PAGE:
Politico quotes gun enthusiasts as saying: “I find it laughable on its face,” he said. “It’s like a picture of Babe Ruth hitting right-handed,” and “I bet the Clinton folks did a mirror flip on the stock image to make it look more ‘aesthetic.’  What a latte-sipping, Gucci-wearing thing to do.”

This may not be the biggest gaffe in the campaign, but I find it hilarious (or should I say ‘Hillarious.”)

 

Obama-Clinton, a hate-filled dream ticket

Posted in 2008 Presidential Election with tags , , on May 4, 2008 by plinynovo

Andrew Sullivan has an interesting op-ed in today’s Times of London.  While I am not sure, I agree he makes an strong argument for an Obama- Clinton ticket.  

While I agree with the idiom advanced by Sullivan, that such a combination would ‘keep your friends close and your enemies closer,” I am unsure whether this would serve to show Obama as the uniter he has campaigned to be.  Such a ticket might marginally show some effort at being a uniter, but this type of uniting has a long history (think of Kennedy-Johnson, Reagan- Bush, Roosevelt-Gardner etc).  For that component, I think Obama should take a true page from Lincoln’s playbook and look at a Republican running mate.  I suggest, Chuck Hagel would go much further to show Obama as a new kind of uniter.

 

The pandering Hillary’s Gas Tax plan that will never become law

Posted in 2008 Presidential Election with tags , on May 4, 2008 by plinynovo

Much has been written and said criticizing the economic soundness of Hillary Clinton’s Gas Tax Holiday.  The conventional wisdom is that while it would have no real benefit it is good politics (i.e. good pandering).  Lost in all of this analysis is a simple fact.  She is promising something that she not only knows is bad economics, but is also not going to happen.  This is pandering of the worst sort.  It is one thing to promise something that will have no effect, if you actually plan on doing it – it is quite another to promise something that you have no intention (or in this case power) to do.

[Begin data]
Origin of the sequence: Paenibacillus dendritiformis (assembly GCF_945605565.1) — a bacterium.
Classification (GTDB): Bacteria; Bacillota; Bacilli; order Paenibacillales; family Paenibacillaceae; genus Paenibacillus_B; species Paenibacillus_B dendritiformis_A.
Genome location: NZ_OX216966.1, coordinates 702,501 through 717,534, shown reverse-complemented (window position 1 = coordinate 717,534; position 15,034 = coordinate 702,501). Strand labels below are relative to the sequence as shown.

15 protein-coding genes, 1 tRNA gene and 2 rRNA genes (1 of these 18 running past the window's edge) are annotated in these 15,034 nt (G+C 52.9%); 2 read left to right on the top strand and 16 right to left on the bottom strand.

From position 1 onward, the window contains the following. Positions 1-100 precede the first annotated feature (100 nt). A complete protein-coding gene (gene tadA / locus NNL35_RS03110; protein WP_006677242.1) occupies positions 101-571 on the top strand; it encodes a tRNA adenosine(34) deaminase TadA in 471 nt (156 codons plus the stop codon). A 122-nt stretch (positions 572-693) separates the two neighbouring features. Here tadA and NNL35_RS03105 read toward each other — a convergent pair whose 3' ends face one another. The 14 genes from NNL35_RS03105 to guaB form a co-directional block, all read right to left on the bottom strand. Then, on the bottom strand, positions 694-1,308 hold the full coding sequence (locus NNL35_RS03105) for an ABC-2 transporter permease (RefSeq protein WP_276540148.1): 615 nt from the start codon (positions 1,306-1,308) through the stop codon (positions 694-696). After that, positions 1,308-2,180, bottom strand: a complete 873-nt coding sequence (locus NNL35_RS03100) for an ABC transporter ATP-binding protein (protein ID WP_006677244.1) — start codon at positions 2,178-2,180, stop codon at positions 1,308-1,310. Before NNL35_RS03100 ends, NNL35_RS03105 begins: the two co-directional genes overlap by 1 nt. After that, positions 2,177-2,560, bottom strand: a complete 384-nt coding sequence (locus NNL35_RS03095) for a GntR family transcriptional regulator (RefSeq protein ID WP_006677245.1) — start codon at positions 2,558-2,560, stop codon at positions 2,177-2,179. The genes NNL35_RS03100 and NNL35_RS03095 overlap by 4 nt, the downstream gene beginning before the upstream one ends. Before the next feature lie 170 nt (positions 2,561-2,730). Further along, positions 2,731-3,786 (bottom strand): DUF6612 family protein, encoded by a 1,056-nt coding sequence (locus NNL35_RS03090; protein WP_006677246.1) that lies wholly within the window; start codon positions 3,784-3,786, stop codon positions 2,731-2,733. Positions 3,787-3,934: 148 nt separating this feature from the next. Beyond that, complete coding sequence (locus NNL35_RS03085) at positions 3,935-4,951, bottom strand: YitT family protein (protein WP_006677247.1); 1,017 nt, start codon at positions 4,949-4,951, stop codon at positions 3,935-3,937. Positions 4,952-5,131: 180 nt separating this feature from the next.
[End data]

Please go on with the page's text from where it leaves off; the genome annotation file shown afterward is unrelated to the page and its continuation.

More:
Is Congress going to pass Clinton’s proposal?  Is it going to do so before the summer driving season begins?  If it does, is George W. Bush going to sign a windfall profits tax? The answer is NO to all of these questions.  Additionally, is Clinton going to leave the campaign trail and return to Congress to even push the proposal?  Once again the answer is no.

 

As a libertarian, I generally like plans to reduce taxes.  However, I would say that this tax amounts to a use fee.  People who drive benefit from highways.  The more you drive, the more you benefit from the roads.  Therefore, in the big scheme of things this is one of the least unfair taxes on the books.  If Clinton really wants to help average Americans, she should focus on what she will do, beginning in January 2009, not promise something she will not and cannot do now.

 

 

More on Doug Coe’s ‘Family’ – John Baldacci, Hillary Clinton et al

Posted in 2008 Presidential Election with tags , , , on May 3, 2008 by plinynovo

A little more on Doug Coe’s ‘Family’ is surfacing in the media.  Lance Tarply, writing in an article in the Portland Phoenix, describes Maine Governor John Baldacci’s connections with the group – the Maine Governor lived in the Family’s row house on Capitol Hill when he was a Congressman.  He writes: 

 

Revelations about the Family/fellowship began emerging last fall with a story by investigative reporter Lisa Getter in the Los Angeles Times. She describes an organization that, while “in the shadows,” has had “extraordinary [political] access and significant influence on foreign affairs for the last 50 years.”

Its accomplishments range from financing an anticommunism film used by the Pentagon in the Cold War to, in recent years, bringing together the warring leaders of the Congo and Rwanda in the first of a string of meetings that led to a peace treaty. The Fellowship (Getter’s preferred label for the group) also has brought several notorious, right-wing Latin American generals to Washington for prayer meetings — men connected to the torture of civilians and CIA-linked death squads.